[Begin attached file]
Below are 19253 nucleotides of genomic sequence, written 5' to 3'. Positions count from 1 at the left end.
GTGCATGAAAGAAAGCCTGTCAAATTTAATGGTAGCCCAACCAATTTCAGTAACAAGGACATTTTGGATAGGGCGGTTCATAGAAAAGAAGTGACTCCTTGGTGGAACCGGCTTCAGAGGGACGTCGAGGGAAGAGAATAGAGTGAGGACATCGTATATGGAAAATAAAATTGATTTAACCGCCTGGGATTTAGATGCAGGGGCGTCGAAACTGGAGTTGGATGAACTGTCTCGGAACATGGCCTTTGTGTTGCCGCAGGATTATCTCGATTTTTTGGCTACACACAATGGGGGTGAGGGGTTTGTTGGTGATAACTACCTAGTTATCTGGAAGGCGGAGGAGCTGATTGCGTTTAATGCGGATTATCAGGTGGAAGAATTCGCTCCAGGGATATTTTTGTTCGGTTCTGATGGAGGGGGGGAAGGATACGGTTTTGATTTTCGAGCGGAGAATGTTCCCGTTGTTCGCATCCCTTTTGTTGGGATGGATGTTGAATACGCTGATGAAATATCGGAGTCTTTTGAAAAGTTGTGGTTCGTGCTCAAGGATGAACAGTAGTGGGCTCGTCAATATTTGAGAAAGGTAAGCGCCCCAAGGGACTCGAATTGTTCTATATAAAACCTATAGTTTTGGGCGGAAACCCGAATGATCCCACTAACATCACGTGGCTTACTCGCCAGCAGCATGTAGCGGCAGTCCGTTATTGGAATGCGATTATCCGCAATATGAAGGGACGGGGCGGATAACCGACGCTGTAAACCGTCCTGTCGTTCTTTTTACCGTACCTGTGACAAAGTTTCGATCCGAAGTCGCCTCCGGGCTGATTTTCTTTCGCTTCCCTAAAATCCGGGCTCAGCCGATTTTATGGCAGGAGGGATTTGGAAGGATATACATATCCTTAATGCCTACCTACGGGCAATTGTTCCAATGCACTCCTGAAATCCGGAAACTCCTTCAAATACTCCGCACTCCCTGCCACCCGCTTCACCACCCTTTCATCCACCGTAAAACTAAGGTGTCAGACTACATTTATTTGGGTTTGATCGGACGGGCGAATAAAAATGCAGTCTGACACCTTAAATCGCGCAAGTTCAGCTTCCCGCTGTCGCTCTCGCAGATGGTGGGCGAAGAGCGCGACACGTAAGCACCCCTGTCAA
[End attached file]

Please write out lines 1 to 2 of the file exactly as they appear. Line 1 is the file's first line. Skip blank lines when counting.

Below are 19253 nucleotides of genomic sequence, written 5' to 3'. Positions count from 1 at the left end.
GTGCATGAAAGAAAGCCTGTCAAATTTAATGGTAGCCCAACCAATTTCAGTAACAAGGACATTTTGGATAGGGCGGTTCATAGAAAAGAAGTGACTCCTTGGTGGAACCGGCTTCAGAGGGACGTCGAGGGAAGAGAATAGAGTGAGGACATCGTATATGGAAAATAAAATTGATTTAACCGCCTGGGATTTAGATGCAGGGGCGTCGAAACTGGAGTTGGATGAACTGTCTCGGAACATGGCCTTTGTGTTGCCGCAGGATTATCTCGATTTTTTGGCTACACACAATGGGGGTGAGGGGTTTGTTGGTGATAACTACCTAGTTATCTGGAAGGCGGAGGAGCTGATTGCGTTTAATGCGGATTATCAGGTGGAAGAATTCGCTCCAGGGATATTTTTGTTCGGTTCTGATGGAGGGGGGGAAGGATACGGTTTTGATTTTCGAGCGGAGAATGTTCCCGTTGTTCGCATCCCTTTTGTTGGGATGGATGTTGAATACGCTGATGAAATATCGGAGTCTTTTGAAAAGTTGTGGTTCGTGCTCAAGGATGAACAGTAGTGGGCTCGTCAATATTTGAGAAAGGTAAGCGCCCCAAGGGACTCGAATTGTTCTATATAAAACCTATAGTTTTGGGCGGAAACCCGAATGATCCCACTAACATCACGTGGCTTACTCGCCAGCAGCATGTAGCGGCAGTCCGTTATTGGAATGCGATTATCCGCAATATGAAGGGACGGGGCGGATAACCGACGCTGTAAACCGTCCTGTCGTTCTTTTTACCGTACCTGTGACAAAGTTTCGATCCGAAGTCGCCTCCGGGCTGATTTTCTTTCGCTTCCCTAAAATCCGGGCTCAGCCGATTTTATGGCAGGAGGGATTTGGAAGGATATACATATCCTTAATGCCTACCTACGGGCAATTGTTCCAATGCACTCCTGAAATCCGGAAACTCCTTCAAATACTCCGCACTCCCTGCCACCCGCTTCACCACCCTTTCATCCACCGTAAAACTAAGGTGTCAGACTACATTTATTTGGGTTTGATCGGACGGGCGAATAAAAATGCAGTCTGACACCTTAAATCGCGCAAGTTCAGCTTCCCGCTGTCGCTCTCGCAGATGGTGGGCGAAGAGCGCGACACGTAAGCACCCCTGTCAA